verb (used with object), day·light·ed or day·lit, day·light·ing.
Examples from the Web for daylit
Always, though, it was the daylit life of the town which knew him.Sundry Accounts|Irvin S. Cobb
Always, though it was the daylit life of the town which knew him.
But this speed was quickly damped as the ship shot high over broad oceans to the dull green of land ahead in the daylit zone.Invaders from the Infinite|John Wood Campbell
He who had chosen the broad, daylit, unencumbered paths of universal scepticism, found himself still the bondslave of honour.The Dynamiter|Robert Louis Stevenson
British Dictionary definitions for daylit
- light from the sun
- (as modifier)daylight film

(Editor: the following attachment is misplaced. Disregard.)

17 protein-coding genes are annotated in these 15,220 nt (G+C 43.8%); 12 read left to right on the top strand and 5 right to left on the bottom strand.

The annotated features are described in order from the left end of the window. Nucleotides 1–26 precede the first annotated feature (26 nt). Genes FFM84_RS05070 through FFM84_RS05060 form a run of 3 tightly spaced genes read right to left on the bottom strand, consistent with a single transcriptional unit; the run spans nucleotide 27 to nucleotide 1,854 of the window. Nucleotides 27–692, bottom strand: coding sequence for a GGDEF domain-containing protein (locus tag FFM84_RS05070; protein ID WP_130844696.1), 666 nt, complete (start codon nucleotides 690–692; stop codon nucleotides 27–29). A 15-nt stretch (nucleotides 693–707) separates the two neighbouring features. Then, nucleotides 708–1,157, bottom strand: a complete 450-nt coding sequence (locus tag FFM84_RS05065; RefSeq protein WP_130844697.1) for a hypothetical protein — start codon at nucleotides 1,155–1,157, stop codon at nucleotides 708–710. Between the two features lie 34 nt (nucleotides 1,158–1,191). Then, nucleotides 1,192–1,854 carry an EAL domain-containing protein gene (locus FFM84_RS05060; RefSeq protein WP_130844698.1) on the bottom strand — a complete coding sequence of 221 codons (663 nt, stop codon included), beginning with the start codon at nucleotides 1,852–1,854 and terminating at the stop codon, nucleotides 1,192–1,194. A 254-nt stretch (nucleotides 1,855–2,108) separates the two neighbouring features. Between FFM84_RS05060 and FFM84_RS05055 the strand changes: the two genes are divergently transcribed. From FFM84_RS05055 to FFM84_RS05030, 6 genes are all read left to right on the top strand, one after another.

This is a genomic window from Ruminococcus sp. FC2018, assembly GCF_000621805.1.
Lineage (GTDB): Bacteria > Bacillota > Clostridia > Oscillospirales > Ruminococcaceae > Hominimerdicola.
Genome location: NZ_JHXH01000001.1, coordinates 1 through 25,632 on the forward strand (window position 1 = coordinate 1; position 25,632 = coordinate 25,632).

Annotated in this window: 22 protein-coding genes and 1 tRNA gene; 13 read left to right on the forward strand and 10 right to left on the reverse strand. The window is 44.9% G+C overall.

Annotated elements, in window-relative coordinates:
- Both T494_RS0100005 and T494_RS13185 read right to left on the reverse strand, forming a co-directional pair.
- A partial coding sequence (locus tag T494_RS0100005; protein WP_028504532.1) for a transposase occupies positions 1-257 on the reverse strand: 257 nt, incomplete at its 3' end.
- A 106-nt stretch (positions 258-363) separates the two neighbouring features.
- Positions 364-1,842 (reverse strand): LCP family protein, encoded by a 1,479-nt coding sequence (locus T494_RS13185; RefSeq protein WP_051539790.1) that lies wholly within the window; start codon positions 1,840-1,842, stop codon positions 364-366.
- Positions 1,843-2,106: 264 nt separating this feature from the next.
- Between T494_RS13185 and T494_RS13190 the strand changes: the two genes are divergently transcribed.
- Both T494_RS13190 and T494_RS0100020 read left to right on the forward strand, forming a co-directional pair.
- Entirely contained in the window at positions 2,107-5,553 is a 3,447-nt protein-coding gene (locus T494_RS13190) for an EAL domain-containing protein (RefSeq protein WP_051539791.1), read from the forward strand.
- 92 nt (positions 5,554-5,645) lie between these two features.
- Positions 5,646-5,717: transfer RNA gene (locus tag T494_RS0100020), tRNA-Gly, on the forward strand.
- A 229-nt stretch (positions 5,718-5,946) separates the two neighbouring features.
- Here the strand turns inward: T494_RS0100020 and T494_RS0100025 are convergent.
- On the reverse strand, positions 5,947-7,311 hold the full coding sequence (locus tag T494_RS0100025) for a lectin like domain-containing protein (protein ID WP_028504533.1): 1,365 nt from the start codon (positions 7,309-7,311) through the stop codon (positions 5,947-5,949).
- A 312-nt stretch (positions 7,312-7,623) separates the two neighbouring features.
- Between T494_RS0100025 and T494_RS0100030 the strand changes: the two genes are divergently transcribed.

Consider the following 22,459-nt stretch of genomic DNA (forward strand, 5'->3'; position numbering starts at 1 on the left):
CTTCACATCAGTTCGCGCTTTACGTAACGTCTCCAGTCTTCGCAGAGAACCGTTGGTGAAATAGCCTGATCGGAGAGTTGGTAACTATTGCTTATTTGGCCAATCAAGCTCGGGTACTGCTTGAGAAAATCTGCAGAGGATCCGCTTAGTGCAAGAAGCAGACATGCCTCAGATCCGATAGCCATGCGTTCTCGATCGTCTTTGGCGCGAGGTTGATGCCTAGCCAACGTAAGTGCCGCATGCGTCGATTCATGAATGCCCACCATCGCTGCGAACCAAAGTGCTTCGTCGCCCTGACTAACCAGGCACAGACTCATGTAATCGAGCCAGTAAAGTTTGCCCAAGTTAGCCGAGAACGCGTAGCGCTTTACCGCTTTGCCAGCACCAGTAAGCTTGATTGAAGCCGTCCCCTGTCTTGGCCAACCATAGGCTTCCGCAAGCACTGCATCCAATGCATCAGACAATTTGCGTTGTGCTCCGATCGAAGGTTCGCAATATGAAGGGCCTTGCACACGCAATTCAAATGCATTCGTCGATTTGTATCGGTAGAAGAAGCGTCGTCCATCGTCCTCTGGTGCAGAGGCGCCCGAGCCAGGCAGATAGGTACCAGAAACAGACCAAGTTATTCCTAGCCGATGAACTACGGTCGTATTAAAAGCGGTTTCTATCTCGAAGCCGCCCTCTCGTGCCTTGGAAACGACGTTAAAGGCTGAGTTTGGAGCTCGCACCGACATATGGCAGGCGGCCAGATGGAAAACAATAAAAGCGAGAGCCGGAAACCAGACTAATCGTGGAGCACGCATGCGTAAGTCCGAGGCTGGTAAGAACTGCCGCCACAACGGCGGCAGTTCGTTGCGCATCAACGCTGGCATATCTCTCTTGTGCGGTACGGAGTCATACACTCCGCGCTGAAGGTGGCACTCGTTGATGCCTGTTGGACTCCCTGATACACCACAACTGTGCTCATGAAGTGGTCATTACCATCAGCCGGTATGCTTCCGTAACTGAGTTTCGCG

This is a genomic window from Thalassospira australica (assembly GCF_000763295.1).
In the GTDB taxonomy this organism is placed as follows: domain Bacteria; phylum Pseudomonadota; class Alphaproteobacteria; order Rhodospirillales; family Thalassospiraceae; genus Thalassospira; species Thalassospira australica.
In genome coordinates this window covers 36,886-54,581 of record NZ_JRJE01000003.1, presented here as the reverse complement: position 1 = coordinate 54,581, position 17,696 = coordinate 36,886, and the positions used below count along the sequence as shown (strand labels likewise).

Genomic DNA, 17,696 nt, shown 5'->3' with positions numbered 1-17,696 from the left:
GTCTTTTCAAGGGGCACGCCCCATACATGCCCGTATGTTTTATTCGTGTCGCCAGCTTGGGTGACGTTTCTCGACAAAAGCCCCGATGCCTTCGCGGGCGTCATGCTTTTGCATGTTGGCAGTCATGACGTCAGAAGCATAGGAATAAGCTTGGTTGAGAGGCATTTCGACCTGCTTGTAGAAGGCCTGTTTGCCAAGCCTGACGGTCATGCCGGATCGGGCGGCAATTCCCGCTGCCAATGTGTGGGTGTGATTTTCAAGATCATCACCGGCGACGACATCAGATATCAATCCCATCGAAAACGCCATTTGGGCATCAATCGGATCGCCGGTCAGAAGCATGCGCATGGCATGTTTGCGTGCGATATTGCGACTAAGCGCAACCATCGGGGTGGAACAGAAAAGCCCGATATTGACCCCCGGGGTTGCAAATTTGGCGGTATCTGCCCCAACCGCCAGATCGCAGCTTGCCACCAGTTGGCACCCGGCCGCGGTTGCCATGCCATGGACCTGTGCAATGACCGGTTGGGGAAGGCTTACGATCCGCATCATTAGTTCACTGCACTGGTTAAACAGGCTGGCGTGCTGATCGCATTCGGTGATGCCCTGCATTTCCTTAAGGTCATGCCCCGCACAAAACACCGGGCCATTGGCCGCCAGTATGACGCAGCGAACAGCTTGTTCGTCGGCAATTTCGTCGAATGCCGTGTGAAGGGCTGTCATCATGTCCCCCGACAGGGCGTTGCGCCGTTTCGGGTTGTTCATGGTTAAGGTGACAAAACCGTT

- to understand something previously obscure
- to realize that the end of a difficult task is approaching
Word Origin and History for daylit
c.1300 (as two words from mid-12c., daies liht), from day + light (n.); its figurative sense of "clearly visible open space between two things" (1820) has been used in references to boats in a race, U.S. football running backs avoiding opposing tackles, a rider and a saddle, and the rim of a glass and the surface of the liquor. The (living) daylights that you beat out of someone were originally slang for "the eyes" (1752), extended figuratively to the vital senses.
Idioms and Phrases with daylit
In addition to the idiom beginning with daylight
- daylight robbery
- beat the living daylights out of
- begin to see daylight
- in broad daylight
- let daylight through
- scare out of one's wits (the living daylights out of)